President Barack Obama released his new climate action plan, a set of measures to both reduce greenhouse gas emissions and address the vast array of challenges our country will experience from a warming planet.
Many welcome this package as long overdue. Heat waves and powerful storms are showing up with life-threatening frequency. Carbon dioxide has accumulated in the atmosphere at levels many fear are irreversible. Diseases that have only affected people in tropical climates are now moving into the southern U.S.
Others, including most of Kentucky's federal legislators, think the climate action plan is a war plan.
But creating an enemy of the federal government on a climate plan is picking the wrong fight.
When it comes to coal and health, we should be paying more attention to the enemies that are harming our bodies and less attention to the political banter.
The same pollution that's leading to a shifting climate is also affecting the way we breathe, our hearts and our mental development.
In Kentucky, coal plants are the number one source of methyl mercury, a heavy metal known to affect mental development; we are primarily exposed to this highly potent form of mercury when we eat fish. Every single body of water in Kentucky has a fish consumption advisory, which is particularly strict for pregnant women and children.
Other enemies include the very fine particles released by power plants that our bodies can't expel when we cough. These particles can lead to asthma attacks, heart attacks, stroke and even impaired fetal development.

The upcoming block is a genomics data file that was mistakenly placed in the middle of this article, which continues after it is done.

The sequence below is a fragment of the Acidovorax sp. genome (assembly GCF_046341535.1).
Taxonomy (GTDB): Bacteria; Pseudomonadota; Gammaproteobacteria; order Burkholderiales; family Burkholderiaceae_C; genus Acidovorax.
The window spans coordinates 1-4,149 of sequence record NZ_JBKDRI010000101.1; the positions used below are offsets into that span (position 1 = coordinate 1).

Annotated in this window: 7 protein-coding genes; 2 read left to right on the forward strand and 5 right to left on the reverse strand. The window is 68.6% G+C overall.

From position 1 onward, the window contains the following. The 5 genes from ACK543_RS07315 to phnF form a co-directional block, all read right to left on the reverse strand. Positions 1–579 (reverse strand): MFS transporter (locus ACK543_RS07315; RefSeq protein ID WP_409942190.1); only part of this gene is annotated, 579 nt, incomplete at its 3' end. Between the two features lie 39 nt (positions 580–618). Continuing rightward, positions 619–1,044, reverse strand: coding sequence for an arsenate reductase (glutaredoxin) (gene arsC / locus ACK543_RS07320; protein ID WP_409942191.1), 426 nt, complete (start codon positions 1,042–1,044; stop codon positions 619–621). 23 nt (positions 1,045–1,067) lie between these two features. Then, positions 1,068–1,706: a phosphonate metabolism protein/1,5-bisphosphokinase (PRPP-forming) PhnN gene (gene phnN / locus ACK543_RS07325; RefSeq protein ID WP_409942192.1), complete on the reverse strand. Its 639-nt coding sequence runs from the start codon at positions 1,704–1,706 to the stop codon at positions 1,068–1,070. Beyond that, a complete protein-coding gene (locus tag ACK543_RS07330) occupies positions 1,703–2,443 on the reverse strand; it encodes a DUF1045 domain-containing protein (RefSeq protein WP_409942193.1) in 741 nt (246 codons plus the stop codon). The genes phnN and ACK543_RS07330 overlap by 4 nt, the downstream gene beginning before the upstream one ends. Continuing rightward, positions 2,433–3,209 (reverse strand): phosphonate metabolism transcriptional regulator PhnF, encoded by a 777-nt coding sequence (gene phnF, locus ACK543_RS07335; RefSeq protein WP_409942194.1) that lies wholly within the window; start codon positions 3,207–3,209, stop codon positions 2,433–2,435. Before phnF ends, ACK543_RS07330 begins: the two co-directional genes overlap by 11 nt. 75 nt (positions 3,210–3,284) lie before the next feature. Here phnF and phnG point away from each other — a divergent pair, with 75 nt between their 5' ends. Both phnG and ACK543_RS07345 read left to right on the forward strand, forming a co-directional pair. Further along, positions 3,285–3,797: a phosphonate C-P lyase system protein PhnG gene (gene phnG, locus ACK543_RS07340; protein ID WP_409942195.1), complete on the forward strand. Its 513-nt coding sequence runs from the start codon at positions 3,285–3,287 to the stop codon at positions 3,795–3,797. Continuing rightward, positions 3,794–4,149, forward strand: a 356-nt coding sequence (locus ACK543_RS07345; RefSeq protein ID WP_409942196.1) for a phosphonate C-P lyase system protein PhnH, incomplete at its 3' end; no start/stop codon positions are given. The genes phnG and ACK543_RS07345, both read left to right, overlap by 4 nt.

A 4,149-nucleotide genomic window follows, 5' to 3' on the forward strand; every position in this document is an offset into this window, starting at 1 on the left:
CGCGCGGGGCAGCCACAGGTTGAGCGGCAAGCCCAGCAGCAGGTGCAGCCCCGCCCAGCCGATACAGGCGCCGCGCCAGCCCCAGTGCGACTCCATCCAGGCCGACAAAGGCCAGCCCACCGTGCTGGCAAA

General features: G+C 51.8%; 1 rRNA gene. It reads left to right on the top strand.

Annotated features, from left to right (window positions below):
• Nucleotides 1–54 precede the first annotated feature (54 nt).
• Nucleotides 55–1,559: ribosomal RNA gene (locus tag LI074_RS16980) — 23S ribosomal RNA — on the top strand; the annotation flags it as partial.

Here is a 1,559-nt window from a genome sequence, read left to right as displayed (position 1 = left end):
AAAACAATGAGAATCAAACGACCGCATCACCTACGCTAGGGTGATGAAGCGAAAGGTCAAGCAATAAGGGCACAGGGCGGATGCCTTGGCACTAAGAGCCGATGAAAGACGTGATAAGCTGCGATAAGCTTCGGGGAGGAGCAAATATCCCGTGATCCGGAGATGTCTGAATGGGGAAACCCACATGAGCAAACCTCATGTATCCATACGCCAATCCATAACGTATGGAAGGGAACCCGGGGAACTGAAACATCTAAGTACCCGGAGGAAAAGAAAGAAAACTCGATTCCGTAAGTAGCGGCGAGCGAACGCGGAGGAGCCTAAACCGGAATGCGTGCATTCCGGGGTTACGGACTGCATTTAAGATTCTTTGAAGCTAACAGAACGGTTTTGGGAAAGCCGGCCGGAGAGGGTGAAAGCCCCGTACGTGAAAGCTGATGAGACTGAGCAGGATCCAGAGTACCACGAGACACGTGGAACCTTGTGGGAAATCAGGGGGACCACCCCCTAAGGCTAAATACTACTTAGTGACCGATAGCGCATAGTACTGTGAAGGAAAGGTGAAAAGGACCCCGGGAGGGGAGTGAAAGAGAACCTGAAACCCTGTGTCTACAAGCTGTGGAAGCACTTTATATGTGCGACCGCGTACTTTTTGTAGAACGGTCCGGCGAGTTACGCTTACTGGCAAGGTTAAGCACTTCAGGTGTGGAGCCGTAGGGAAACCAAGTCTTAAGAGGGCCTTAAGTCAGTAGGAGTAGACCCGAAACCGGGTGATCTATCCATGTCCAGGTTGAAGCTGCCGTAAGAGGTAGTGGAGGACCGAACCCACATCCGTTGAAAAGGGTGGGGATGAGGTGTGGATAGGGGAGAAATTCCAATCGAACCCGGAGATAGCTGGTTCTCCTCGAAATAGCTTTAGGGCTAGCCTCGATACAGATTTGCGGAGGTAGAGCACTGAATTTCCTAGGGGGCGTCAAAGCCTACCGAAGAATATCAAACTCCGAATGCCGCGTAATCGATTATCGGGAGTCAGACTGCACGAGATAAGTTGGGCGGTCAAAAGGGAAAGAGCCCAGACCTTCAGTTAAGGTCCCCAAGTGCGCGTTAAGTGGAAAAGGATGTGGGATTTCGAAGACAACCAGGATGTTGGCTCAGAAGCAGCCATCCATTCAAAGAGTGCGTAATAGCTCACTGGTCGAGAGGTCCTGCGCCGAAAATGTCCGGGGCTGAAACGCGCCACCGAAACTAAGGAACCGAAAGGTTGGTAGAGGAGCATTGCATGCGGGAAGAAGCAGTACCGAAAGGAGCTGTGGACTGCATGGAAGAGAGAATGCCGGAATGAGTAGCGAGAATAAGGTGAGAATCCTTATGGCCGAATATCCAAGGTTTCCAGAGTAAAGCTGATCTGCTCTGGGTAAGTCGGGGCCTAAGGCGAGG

Greenhouse gas emissions from coal plants are linked to powerful storms that have killed and injured hundreds and left innumerable families homeless.
These emissions are also connected to the increasing numbers of heat waves that lead to heat exhaustion, heat stroke and drought-induced food insecurity. These pollutants, too, are the enemies that can take an indiscriminate toll on our citizens.
If the president's climate plan is a threat to Kentucky, it is because for too long our elected officials have ignored the need for diversification of our energy sources and meaningful investment in the local economies of Kentucky communities that have been dependent for decades on coal.
Mechanized mining, less usable coal and natural gas prices are just a few of the reasons why coal has been on the decline for decades, long before a U.S. president decided to take action on climate-altering pollution. Now, the transitions that Kentucky needs will not be easy.
But before we put up our dukes, let's make sure we pick the right fight. Climate policies should be designed to protect our health and provide opportunities for investments in a clean, renewable energy economy. Let's work together to protect health by addressing the actual sources of our planet's shifting climate, and fight for the economic solutions that will improve the lives of all Kentuckians.
Deborah Payne is the Kentucky Environmental Foundation's energy and health coordinator.